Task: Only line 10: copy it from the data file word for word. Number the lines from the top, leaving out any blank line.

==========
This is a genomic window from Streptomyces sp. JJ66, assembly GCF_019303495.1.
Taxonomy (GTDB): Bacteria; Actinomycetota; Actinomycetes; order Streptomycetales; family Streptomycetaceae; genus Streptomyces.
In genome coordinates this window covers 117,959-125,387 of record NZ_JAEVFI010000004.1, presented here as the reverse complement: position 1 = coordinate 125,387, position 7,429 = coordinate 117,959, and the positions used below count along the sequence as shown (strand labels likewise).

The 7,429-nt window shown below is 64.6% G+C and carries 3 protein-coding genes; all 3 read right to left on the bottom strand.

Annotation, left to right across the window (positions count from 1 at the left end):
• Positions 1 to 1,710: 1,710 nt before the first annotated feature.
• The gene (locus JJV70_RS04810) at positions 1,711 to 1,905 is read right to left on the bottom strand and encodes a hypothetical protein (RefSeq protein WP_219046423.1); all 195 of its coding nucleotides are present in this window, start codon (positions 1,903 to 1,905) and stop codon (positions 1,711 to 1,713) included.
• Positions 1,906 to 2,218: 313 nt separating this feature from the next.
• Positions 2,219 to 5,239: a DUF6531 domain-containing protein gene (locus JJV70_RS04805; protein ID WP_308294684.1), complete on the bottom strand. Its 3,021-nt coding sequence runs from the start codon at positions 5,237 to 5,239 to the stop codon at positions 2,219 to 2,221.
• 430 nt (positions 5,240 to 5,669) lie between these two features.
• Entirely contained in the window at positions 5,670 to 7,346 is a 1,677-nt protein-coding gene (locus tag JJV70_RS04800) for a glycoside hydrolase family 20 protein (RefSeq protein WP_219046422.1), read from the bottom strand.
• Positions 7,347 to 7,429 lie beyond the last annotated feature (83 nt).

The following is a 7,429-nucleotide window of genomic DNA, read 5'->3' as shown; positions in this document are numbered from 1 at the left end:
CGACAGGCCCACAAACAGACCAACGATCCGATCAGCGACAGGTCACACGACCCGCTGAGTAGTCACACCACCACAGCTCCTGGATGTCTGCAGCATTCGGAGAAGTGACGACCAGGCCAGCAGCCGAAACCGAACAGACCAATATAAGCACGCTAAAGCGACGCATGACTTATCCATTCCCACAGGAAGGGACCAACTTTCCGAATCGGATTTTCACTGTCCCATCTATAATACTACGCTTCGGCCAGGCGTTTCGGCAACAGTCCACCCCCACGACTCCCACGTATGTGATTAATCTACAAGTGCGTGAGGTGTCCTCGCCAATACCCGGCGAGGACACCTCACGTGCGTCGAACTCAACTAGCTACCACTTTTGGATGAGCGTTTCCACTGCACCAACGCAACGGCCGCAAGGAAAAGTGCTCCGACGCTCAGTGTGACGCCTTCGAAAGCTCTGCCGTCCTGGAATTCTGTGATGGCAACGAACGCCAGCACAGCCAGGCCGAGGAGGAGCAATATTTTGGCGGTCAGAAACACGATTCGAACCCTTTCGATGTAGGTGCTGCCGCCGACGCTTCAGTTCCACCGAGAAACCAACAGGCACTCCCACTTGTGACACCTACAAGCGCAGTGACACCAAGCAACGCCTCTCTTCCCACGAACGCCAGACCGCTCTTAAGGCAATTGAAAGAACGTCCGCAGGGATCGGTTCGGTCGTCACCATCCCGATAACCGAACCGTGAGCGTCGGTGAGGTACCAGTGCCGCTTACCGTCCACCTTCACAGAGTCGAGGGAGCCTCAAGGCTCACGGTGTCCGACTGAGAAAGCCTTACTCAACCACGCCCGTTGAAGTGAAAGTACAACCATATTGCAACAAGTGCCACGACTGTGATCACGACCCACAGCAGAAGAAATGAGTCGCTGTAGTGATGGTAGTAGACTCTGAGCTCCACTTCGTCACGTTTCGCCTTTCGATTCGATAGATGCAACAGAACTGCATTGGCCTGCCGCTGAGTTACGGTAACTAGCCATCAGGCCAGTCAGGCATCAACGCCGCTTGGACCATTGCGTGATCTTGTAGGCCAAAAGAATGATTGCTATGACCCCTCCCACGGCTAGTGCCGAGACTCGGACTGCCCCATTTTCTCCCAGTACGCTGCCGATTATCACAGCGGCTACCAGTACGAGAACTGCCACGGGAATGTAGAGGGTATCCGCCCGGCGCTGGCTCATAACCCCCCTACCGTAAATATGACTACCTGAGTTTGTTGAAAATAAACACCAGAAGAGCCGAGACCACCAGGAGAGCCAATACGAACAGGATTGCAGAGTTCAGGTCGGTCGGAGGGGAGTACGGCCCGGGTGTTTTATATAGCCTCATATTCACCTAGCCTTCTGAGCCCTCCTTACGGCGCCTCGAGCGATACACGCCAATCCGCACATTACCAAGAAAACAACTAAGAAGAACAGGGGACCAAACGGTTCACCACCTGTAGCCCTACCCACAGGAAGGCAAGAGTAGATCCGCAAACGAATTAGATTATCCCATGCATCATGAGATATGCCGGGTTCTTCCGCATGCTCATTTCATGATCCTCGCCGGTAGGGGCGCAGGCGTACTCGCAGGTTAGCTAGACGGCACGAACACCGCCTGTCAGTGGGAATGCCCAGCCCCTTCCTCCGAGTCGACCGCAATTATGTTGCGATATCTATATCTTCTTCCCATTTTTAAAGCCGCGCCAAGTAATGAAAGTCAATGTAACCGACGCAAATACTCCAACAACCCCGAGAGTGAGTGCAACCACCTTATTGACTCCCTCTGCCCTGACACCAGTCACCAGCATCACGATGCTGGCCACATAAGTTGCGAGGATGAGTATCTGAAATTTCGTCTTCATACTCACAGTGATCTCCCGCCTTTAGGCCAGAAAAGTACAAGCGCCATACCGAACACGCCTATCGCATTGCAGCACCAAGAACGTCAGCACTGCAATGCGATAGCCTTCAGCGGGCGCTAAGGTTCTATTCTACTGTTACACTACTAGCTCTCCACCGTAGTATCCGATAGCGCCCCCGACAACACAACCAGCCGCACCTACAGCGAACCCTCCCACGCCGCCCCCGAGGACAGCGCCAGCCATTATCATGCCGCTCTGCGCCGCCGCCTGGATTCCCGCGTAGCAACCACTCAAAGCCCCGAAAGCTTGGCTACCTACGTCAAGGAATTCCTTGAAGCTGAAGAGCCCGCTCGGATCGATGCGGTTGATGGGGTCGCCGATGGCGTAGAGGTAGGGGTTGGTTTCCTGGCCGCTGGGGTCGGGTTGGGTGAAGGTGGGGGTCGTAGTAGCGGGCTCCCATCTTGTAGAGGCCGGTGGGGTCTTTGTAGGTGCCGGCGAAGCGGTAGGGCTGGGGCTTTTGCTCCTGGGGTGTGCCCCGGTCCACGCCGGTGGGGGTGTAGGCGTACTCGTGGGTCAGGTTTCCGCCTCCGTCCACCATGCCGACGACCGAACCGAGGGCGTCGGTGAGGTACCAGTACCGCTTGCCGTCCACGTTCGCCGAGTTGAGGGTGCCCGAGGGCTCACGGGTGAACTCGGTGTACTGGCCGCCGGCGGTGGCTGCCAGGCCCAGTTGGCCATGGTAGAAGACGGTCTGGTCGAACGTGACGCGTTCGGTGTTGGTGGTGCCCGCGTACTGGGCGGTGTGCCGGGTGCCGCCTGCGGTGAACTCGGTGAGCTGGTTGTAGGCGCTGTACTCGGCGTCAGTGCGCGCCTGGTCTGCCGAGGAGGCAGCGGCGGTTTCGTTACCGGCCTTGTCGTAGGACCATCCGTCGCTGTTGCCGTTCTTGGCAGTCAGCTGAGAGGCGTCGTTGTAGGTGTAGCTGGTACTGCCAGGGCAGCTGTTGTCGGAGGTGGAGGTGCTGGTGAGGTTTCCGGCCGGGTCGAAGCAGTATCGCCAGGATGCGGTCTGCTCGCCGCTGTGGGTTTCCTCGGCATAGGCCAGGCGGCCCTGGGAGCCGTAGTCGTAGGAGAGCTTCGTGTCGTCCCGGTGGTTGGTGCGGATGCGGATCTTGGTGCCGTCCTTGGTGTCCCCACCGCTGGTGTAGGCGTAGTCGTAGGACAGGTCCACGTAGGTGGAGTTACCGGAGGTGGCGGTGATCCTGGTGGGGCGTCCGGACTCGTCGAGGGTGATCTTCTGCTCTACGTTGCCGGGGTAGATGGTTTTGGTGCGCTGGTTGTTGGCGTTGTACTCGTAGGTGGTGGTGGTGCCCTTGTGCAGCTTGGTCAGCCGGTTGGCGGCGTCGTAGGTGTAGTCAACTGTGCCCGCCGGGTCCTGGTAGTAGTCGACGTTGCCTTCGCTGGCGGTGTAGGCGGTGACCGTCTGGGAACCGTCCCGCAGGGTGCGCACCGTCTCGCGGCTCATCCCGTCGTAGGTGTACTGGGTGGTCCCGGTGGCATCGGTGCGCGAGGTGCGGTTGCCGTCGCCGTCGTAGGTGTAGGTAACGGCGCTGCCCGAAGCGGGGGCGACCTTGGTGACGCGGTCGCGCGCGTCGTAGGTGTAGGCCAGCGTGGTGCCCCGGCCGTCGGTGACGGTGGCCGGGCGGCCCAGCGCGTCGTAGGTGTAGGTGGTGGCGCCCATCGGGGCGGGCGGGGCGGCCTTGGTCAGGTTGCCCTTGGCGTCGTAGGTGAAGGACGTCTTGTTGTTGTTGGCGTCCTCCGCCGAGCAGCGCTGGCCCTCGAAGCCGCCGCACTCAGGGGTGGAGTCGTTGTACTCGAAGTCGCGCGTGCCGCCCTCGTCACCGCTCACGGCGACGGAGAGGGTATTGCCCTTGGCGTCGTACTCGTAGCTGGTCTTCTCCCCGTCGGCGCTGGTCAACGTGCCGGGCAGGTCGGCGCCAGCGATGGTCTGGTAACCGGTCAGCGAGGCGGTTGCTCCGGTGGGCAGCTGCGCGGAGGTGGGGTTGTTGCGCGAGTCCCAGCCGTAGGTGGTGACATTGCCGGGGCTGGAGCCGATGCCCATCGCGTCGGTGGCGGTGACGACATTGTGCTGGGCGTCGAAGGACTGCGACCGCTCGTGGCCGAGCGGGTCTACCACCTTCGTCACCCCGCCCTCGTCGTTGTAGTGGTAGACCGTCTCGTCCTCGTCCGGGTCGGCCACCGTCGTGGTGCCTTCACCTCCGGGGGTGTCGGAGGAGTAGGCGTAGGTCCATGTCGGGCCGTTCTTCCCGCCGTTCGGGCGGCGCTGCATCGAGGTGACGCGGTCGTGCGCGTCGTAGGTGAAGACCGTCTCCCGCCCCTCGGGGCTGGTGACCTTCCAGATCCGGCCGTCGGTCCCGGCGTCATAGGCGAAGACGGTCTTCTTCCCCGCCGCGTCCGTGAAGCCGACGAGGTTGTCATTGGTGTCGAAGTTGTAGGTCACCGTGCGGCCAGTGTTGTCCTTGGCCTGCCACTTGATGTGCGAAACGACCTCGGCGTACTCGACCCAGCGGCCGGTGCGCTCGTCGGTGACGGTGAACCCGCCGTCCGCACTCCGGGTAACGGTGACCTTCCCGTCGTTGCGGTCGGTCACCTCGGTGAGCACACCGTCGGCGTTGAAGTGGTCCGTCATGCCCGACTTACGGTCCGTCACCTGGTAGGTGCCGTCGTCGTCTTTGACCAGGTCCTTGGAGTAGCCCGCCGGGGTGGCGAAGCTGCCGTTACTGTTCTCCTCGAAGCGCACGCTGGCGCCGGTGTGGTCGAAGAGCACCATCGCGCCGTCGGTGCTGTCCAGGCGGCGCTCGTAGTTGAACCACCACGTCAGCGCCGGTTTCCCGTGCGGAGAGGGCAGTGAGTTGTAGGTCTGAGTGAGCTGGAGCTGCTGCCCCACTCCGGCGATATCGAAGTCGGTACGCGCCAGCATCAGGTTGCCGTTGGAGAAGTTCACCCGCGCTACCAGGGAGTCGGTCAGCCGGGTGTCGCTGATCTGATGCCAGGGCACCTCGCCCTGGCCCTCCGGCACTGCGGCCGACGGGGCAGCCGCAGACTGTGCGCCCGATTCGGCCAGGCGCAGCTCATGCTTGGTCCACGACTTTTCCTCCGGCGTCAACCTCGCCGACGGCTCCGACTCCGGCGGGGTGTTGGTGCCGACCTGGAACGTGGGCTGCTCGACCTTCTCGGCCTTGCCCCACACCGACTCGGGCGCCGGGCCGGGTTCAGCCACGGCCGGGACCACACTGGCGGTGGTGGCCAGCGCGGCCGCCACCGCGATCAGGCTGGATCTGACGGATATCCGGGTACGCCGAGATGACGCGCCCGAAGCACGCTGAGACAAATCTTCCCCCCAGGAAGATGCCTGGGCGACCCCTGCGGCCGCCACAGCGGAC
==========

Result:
• 430 nt (positions 5,240 to 5,669) lie between these two features.